Decades of data analysis have revealed that purchase activity is fundamentally the same in all types of markets, categories and geographies.1
So Harley-Davidson customers are just like Coca-Cola customers are just like your customers. A whole bunch purchase just a little of what you and everyone else is selling, and very few purchase a lot of what anyone is selling. That is, there are consistent and predictable patterns in buyer behavior, revealing hitherto unknown Laws of Marketing. These revelations are truly revolutionary – or perhaps rather evolutionary – in the world of marketing.
These patterns are represented by the NBD-Dirichlet model as developed by Andrew Ehrenberg, which is best understood by looking at a histogram of purchase activity. For example, the chart below represents the distribution of cigarette purchases in America in 2002. Note that the category and the time don’t much matter because the point is precisely this: to all intents and purposes this applies across all categories at all times and in all places.
The essential pattern is the large volume of light buyers to the left, with the distribution tailing off quickly into a long tail of increasingly heavy buyers. It has profound and diverse implications for marketing and media strategy (well beyond the scope of this article).
What’s interesting to me is how the Dirichlet applies to your brand’s social properties: it applies in reverse. If you look at a brand’s Facebook fanbase, for example, you will see a lot of people who are heavy users of the brand, and a relatively small number of light users of the brand2. Given heavy users of a brand are less valuable advertising targets (because their upside is limited, and they are more attuned to promotions & discounts) and the fact that your social media posts only reach a declining fraction of the fans of any given page, we can quickly see it’s a not-very-useful platform for growing your business.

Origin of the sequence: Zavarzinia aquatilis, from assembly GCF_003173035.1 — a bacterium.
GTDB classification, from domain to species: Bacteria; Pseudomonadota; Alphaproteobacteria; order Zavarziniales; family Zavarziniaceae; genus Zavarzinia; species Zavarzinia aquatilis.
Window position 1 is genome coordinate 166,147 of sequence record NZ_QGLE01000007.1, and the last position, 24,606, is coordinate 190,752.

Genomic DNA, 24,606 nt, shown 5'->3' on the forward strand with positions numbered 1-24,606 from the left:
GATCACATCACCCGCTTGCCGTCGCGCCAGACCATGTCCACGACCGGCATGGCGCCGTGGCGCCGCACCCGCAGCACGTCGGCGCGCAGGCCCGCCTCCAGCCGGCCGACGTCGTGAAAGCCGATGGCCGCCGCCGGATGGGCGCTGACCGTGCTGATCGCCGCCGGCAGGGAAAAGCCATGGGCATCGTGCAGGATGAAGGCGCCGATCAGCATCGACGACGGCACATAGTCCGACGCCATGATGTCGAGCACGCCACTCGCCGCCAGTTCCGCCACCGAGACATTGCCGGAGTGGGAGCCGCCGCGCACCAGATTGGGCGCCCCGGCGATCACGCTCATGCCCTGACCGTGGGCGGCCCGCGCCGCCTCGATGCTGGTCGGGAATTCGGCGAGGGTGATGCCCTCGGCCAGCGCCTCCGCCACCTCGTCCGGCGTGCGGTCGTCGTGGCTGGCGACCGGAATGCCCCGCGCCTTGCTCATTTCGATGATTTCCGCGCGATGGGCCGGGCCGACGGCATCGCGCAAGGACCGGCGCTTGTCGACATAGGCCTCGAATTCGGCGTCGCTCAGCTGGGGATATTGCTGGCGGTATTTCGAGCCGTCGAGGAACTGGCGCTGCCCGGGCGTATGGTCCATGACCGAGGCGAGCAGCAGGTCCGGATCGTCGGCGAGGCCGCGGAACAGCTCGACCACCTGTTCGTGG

The same principle may apply to ‘engagement,’ i.e. it may follow a reverse-NBD distribution. The hypothesis is: people who engage with a brand (view a video, share brand content, etc.) are more likely to be heavier users of the brand. They are thus less likely to be meaningfully influenced (i.e. to purchase more) by engaging.
Even if this hypothesis is false, it’s arguably a moot point anyway: only a tiny fraction of customers or potential customers are likely to ever ‘engage’ with the brand3, limiting the efficacy of ‘engagement’ as a tactic in the first place. So, as with owned social, “engagement” efforts are often a complete waste of time.
When it comes to earned social, things seem like they might be different. “Sure, I want free media!”, you say, “For, there must be tons of value to be had!” Alas, the truth is that meaningful earned media driven by social sharing is the vast exception to the rule4. (So the next time your creative agency starts talking about dropping a ‘culture bomb’ into the social-sphere, nod and smile, and start tiptoeing backwards out of the room).
The truth about social media is that it works well if you pay for it. Sorry everybody: that just makes it ‘media.’
The industry’s fascination with engagement and social are regrettable but familiar examples of marketers:
a) failing to maintain the right focus (i.e. selling product, acquiring customers, driving traffic)
b) jumping into fads and trends without asking common-sense questions first.
Underpinning it all is the fundamental crime of not paying attention to the data. One key thing the data is saying is that you are better served acquiring new customers all the time rather than chasing nebulous concepts like engagement. Let Oxford Road help you shout from the rooftops just how incredible you are, because not nearly enough people know about you. I can promise you that.